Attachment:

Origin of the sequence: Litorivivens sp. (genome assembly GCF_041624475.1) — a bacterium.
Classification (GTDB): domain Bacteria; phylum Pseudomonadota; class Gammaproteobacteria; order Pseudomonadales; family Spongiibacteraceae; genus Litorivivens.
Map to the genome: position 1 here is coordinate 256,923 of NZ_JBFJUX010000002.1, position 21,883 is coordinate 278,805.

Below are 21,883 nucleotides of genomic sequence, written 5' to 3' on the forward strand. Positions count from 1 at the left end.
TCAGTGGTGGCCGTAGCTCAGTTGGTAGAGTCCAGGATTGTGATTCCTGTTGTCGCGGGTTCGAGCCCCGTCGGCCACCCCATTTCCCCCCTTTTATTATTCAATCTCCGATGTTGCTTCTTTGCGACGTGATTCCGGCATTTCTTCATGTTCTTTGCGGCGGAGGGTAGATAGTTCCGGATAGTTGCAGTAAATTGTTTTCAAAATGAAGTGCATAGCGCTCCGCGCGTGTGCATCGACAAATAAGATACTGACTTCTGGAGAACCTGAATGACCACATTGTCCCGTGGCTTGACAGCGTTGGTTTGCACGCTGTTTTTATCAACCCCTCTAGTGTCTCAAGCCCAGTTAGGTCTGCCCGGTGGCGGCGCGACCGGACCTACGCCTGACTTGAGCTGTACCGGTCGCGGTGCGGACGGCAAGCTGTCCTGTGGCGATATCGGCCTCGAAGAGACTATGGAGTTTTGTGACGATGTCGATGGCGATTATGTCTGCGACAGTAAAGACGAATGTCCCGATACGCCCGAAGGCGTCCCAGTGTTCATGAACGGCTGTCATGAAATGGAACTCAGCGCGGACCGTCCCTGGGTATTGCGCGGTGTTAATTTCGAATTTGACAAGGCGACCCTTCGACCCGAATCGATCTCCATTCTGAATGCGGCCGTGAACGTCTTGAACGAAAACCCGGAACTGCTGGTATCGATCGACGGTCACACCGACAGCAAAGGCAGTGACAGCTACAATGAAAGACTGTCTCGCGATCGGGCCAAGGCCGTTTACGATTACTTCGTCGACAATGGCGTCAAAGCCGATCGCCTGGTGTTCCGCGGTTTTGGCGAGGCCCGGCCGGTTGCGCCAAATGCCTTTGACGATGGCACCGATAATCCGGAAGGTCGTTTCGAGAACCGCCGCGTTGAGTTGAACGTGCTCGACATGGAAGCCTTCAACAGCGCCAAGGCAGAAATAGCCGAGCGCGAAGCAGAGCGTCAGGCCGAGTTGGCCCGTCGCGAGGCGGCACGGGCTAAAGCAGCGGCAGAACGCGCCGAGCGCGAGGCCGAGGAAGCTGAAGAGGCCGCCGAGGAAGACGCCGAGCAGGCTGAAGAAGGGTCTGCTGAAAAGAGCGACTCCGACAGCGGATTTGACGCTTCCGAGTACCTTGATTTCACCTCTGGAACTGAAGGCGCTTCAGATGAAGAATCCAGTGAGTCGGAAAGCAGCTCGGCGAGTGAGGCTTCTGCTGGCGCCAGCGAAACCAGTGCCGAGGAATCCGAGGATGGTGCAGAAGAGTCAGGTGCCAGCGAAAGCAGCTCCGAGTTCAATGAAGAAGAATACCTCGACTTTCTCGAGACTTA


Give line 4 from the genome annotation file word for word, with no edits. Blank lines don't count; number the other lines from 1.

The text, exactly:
Below are 21,883 nucleotides of genomic sequence, written 5' to 3' on the forward strand. Positions count from 1 at the left end.